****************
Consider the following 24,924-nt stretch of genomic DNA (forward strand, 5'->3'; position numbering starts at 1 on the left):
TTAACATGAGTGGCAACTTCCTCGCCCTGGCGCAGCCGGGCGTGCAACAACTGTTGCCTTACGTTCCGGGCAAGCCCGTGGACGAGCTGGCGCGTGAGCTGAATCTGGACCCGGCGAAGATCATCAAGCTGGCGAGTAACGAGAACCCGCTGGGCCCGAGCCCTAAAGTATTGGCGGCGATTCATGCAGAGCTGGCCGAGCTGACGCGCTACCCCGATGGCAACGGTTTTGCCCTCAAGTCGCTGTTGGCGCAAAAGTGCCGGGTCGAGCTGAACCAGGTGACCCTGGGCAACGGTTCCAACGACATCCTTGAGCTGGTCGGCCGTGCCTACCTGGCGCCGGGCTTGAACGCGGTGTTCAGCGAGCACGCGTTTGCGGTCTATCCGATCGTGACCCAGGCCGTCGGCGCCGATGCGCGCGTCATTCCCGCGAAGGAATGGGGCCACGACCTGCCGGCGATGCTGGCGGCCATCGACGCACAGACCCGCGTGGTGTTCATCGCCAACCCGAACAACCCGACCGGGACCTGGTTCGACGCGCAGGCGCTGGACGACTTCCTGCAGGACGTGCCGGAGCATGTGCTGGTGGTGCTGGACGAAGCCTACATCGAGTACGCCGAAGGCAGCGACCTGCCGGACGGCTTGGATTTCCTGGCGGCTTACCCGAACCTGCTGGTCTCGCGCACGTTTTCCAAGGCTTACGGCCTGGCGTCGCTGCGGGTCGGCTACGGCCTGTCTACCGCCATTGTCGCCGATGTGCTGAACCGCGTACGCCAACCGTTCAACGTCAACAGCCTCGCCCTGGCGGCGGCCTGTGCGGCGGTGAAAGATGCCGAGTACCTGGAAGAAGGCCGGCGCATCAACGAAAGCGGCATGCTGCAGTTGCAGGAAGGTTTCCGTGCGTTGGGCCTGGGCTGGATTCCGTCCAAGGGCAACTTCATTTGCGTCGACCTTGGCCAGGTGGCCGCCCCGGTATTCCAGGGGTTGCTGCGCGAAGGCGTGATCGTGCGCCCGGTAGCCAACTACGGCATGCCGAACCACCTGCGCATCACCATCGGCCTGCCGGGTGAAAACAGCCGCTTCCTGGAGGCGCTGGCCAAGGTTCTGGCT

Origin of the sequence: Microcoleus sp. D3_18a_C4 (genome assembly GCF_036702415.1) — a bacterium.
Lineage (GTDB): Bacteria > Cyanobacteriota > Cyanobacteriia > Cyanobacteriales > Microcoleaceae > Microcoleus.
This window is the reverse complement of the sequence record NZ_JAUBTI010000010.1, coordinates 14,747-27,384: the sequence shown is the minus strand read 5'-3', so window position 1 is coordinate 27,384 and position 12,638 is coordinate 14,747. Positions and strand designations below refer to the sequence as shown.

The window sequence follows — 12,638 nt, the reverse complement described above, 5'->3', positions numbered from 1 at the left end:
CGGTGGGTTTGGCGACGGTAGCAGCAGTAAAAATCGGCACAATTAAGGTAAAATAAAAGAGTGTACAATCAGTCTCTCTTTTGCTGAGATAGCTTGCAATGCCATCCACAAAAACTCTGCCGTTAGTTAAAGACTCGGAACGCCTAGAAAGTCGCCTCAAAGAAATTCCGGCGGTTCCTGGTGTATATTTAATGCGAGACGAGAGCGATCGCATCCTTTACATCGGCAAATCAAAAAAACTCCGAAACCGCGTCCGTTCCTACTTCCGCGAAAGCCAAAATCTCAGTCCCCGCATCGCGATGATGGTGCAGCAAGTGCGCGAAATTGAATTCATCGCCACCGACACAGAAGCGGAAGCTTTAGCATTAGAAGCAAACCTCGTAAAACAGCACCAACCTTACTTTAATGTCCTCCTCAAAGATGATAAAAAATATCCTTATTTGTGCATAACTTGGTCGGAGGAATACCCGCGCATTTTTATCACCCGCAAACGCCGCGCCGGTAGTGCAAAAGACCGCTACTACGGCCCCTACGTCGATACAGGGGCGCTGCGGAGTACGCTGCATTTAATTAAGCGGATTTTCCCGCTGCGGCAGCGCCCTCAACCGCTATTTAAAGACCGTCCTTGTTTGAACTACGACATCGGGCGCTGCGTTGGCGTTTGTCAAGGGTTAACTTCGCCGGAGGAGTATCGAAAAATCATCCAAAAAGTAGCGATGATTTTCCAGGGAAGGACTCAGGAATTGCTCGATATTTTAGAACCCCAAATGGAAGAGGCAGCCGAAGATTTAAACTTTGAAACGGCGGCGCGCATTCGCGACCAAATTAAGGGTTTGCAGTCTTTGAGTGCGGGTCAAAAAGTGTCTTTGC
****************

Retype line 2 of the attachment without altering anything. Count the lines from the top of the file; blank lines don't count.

TTAACATGAGTGGCAACTTCCTCGCCCTGGCGCAGCCGGGCGTGCAACAACTGTTGCCTTACGTTCCGGGCAAGCCCGTGGACGAGCTGGCGCGTGAGCTGAATCTGGACCCGGCGAAGATCATCAAGCTGGCGAGTAACGAGAACCCGCTGGGCCCGAGCCCTAAAGTATTGGCGGCGATTCATGCAGAGCTGGCCGAGCTGACGCGCTACCCCGATGGCAACGGTTTTGCCCTCAAGTCGCTGTTGGCGCAAAAGTGCCGGGTCGAGCTGAACCAGGTGACCCTGGGCAACGGTTCCAACGACATCCTTGAGCTGGTCGGCCGTGCCTACCTGGCGCCGGGCTTGAACGCGGTGTTCAGCGAGCACGCGTTTGCGGTCTATCCGATCGTGACCCAGGCCGTCGGCGCCGATGCGCGCGTCATTCCCGCGAAGGAATGGGGCCACGACCTGCCGGCGATGCTGGCGGCCATCGACGCACAGACCCGCGTGGTGTTCATCGCCAACCCGAACAACCCGACCGGGACCTGGTTCGACGCGCAGGCGCTGGACGACTTCCTGCAGGACGTGCCGGAGCATGTGCTGGTGGTGCTGGACGAAGCCTACATCGAGTACGCCGAAGGCAGCGACCTGCCGGACGGCTTGGATTTCCTGGCGGCTTACCCGAACCTGCTGGTCTCGCGCACGTTTTCCAAGGCTTACGGCCTGGCGTCGCTGCGGGTCGGCTACGGCCTGTCTACCGCCATTGTCGCCGATGTGCTGAACCGCGTACGCCAACCGTTCAACGTCAACAGCCTCGCCCTGGCGGCGGCCTGTGCGGCGGTGAAAGATGCCGAGTACCTGGAAGAAGGCCGGCGCATCAACGAAAGCGGCATGCTGCAGTTGCAGGAAGGTTTCCGTGCGTTGGGCCTGGGCTGGATTCCGTCCAAGGGCAACTTCATTTGCGTCGACCTTGGCCAGGTGGCCGCCCCGGTATTCCAGGGGTTGCTGCGCGAAGGCGTGATCGTGCGCCCGGTAGCCAACTACGGCATGCCGAACCACCTGCGCATCACCATCGGCCTGCCGGGTGAAAACAGCCGCTTCCTGGAGGCGCTGGCCAAGGTTCTGGCT